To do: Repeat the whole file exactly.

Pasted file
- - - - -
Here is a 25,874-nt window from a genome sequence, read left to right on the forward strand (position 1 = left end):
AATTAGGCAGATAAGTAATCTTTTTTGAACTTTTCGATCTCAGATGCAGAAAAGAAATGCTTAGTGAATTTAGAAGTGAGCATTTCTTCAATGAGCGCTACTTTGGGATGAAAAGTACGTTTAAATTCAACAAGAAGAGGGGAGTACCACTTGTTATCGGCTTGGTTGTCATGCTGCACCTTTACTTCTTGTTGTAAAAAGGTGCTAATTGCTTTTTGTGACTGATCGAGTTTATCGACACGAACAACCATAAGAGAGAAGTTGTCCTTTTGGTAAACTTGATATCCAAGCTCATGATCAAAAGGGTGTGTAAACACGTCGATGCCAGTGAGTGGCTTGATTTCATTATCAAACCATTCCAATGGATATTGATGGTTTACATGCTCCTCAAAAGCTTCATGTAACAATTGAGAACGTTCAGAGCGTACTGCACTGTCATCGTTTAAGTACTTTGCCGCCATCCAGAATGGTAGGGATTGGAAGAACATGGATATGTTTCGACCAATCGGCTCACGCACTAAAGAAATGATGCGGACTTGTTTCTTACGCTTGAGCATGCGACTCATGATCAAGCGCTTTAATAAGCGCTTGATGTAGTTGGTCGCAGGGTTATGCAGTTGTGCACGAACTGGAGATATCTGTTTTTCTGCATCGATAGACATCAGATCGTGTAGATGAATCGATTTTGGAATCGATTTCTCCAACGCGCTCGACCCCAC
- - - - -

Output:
Here is a 25,874-nt window from a genome sequence, read left to right on the forward strand (position 1 = left end):
AATTAGGCAGATAAGTAATCTTTTTTGAACTTTTCGATCTCAGATGCAGAAAAGAAATGCTTAGTGAATTTAGAAGTGAGCATTTCTTCAATGAGCGCTACTTTGGGATGAAAAGTACGTTTAAATTCAACAAGAAGAGGGGAGTACCACTTGTTATCGGCTTGGTTGTCATGCTGCACCTTTACTTCTTGTTGTAAAAAGGTGCTAATTGCTTTTTGTGACTGATCGAGTTTATCGACACGAACAACCATAAGAGAGAAGTTGTCCTTTTGGTAAACTTGATATCCAAGCTCATGATCAAAAGGGTGTGTAAACACGTCGATGCCAGTGAGTGGCTTGATTTCATTATCAAACCATTCCAATGGATATTGATGGTTTACATGCTCCTCAAAAGCTTCATGTAACAATTGAGAACGTTCAGAGCGTACTGCACTGTCATCGTTTAAGTACTTTGCCGCCATCCAGAATGGTAGGGATTGGAAGAACATGGATATGTTTCGACCAATCGGCTCACGCACTAAAGAAATGATGCGGACTTGTTTCTTACGCTTGAGCATGCGACTCATGATCAAGCGCTTTAATAAGCGCTTGATGTAGTTGGTCGCAGGGTTATGCAGTTGTGCACGAACTGGAGATATCTGTTTTTCTGCATCGATAGACATCAGATCGTGTAGATGAATCGATTTTGGAATCGATTTCTCCAACGCGCTCGACCCCAC